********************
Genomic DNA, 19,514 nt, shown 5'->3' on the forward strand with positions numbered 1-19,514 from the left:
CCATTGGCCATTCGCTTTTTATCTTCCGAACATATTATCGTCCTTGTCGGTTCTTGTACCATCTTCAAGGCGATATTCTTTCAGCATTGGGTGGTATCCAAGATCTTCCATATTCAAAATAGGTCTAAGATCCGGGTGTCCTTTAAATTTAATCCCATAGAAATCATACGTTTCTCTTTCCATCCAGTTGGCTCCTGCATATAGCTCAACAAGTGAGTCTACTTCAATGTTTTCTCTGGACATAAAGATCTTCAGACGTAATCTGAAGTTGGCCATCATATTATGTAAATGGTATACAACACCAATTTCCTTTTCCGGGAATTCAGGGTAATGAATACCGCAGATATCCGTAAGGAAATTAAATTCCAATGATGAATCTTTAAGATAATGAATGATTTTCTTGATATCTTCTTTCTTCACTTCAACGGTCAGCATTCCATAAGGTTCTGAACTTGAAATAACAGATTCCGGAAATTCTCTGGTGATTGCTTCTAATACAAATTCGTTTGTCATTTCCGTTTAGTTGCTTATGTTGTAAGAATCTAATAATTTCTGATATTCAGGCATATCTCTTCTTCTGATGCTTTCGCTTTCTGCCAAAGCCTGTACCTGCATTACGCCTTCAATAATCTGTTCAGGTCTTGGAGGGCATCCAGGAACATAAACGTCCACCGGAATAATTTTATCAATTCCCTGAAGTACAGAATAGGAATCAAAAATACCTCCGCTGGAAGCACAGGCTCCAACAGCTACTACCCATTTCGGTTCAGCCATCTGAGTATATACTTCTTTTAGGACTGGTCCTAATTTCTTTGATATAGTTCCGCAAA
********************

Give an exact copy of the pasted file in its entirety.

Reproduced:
Genomic DNA, 19,514 nt, shown 5'->3' on the forward strand with positions numbered 1-19,514 from the left:
CCATTGGCCATTCGCTTTTTATCTTCCGAACATATTATCGTCCTTGTCGGTTCTTGTACCATCTTCAAGGCGATATTCTTTCAGCATTGGGTGGTATCCAAGATCTTCCATATTCAAAATAGGTCTAAGATCCGGGTGTCCTTTAAATTTAATCCCATAGAAATCATACGTTTCTCTTTCCATCCAGTTGGCTCCTGCATATAGCTCAACAAGTGAGTCTACTTCAATGTTTTCTCTGGACATAAAGATCTTCAGACGTAATCTGAAGTTGGCCATCATATTATGTAAATGGTATACAACACCAATTTCCTTTTCCGGGAATTCAGGGTAATGAATACCGCAGATATCCGTAAGGAAATTAAATTCCAATGATGAATCTTTAAGATAATGAATGATTTTCTTGATATCTTCTTTCTTCACTTCAACGGTCAGCATTCCATAAGGTTCTGAACTTGAAATAACAGATTCCGGAAATTCTCTGGTGATTGCTTCTAATACAAATTCGTTTGTCATTTCCGTTTAGTTGCTTATGTTGTAAGAATCTAATAATTTCTGATATTCAGGCATATCTCTTCTTCTGATGCTTTCGCTTTCTGCCAAAGCCTGTACCTGCATTACGCCTTCAATAATCTGTTCAGGTCTTGGAGGGCATCCAGGAACATAAACGTCCACCGGAATAATTTTATCAATTCCCTGAAGTACAGAATAGGAATCAAAAATACCTCCGCTGGAAGCACAGGCTCCAACAGCTACTACCCATTTCGGTTCAGCCATCTGAGTATATACTTCTTTTAGGACTGGTCCTAATTTCTTTGATATAGTTCCGCAAA